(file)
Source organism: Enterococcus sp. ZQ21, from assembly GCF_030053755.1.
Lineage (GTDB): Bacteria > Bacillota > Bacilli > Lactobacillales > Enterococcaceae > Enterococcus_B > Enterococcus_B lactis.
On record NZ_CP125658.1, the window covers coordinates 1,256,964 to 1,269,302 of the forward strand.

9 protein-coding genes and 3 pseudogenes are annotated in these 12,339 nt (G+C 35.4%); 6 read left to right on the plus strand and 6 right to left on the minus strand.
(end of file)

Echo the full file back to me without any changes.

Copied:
Source organism: Enterococcus sp. ZQ21, from assembly GCF_030053755.1.
Lineage (GTDB): Bacteria > Bacillota > Bacilli > Lactobacillales > Enterococcaceae > Enterococcus_B > Enterococcus_B lactis.
On record NZ_CP125658.1, the window covers coordinates 1,256,964 to 1,269,302 of the forward strand.

9 protein-coding genes and 3 pseudogenes are annotated in these 12,339 nt (G+C 35.4%); 6 read left to right on the plus strand and 6 right to left on the minus strand.